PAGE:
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Epica - Live in Worcester Massachusetts

Epica - Live in Concert

January 30th  2010

Worcester Massachusetts / The Palladium


"Earlier today I was freezing my Dutch ass off. But you guys have definitely warmed me up!" Simone Simons during the Worcester show, commenting on the frigid temperatures that day


Simone Simons of Epica


If anyone had told me one year ago that I would be at a sold-out Epica concert this January in Worcester, Massachusetts, I would have thought they were crazy. Worcester is not the best place to be in the wintertime. It’s a bit of a drive for anyone who lives closer to Boston (including myself); and when other Massachusetts towns get a dusting of snow, Worcester gets walloped with the white stuff. So making a trek up there during this time of year is, well, risky.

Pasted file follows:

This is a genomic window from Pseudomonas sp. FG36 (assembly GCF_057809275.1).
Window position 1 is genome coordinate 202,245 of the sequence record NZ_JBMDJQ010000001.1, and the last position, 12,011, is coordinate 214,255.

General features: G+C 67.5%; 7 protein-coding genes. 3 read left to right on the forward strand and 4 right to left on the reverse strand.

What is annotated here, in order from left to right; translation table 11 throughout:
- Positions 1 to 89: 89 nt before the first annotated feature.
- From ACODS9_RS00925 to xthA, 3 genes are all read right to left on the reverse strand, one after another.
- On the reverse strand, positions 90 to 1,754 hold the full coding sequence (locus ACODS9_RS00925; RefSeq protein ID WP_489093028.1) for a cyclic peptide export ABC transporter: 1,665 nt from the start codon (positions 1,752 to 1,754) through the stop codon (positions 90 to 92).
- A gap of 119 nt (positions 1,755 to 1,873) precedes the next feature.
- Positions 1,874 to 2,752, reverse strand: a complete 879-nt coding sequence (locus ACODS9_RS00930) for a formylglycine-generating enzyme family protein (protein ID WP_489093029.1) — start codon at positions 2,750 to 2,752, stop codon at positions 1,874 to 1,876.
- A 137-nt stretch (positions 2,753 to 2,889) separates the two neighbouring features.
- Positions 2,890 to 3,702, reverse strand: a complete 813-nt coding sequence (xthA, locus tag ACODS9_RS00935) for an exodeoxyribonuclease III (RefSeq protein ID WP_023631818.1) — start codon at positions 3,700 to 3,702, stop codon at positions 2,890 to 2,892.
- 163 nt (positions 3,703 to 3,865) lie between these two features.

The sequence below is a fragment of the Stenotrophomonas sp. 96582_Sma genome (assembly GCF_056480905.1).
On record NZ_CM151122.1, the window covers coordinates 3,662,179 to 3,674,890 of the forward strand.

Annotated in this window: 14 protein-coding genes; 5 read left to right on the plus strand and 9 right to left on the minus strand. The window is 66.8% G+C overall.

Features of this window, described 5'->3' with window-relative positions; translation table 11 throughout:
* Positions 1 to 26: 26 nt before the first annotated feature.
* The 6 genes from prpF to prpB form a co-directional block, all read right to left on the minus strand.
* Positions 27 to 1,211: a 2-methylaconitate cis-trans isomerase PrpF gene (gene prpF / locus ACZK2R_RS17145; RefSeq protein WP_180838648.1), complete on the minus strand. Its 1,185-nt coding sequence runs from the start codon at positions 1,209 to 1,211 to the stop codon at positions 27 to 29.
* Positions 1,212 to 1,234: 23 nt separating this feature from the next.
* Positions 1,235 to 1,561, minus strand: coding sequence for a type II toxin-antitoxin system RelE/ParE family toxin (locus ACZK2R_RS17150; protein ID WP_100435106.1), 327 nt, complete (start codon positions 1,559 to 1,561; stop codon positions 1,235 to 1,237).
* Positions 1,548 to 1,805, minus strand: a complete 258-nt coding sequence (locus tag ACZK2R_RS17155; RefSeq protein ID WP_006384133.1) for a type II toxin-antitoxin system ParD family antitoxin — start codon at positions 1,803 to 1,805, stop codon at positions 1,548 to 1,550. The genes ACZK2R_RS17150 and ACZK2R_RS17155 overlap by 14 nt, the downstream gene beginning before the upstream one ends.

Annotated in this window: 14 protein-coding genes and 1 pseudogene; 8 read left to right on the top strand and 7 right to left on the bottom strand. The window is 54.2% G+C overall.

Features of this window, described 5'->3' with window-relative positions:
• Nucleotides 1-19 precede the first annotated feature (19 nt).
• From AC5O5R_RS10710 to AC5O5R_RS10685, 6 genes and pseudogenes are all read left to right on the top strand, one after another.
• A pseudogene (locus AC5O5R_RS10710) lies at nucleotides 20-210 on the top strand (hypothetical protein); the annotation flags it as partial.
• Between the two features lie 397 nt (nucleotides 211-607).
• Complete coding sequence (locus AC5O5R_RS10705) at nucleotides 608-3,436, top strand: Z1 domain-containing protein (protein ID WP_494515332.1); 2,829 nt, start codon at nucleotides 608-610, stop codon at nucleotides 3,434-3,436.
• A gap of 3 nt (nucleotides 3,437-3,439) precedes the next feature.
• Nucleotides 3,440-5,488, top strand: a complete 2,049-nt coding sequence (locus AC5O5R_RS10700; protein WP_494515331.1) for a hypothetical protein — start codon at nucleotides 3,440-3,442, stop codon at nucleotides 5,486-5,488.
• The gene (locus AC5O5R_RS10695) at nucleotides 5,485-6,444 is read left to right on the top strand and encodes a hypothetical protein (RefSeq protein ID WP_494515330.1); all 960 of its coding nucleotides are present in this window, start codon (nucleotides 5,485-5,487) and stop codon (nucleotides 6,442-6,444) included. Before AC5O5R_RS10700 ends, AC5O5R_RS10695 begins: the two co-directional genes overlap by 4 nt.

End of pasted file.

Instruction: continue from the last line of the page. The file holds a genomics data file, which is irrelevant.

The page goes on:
Well, on January 31, it sure was cold – but it didn’t snow. That meant I could safely make the drive to and from Worcester – and go to the Epica show!

Worcester was the fourth stop on Epica’s North American headlining tour to support the band’s new album "Design Your Universe". It was also the second of four sold-out shows in a row. No one had to tell me this; the upstairs room of the Palladium was packed when I got there around 9:00 PM. I had originally bought VIP tickets for the show, but due to circumstances that were out of my control, I had to miss the meet-and-greet. I didn’t let that dampen my spirits, however.

My first 15 minutes at the Palladium were spent listening to – or, rather, enduring – the Canadian melodic death metal band Threat Signal. Most of the fans there didn’t seem to mind Threat Signal much. The band had a lot of energy and seemed happy to be there. I’m not a death metal fan, though, and Threat Signal’s discordant pummeling and screaming doesn’t match Epica’s theatrical style at all. So for the short amount of time I watched Threat Signal, I kept asking myself, "What are these guys doing here?"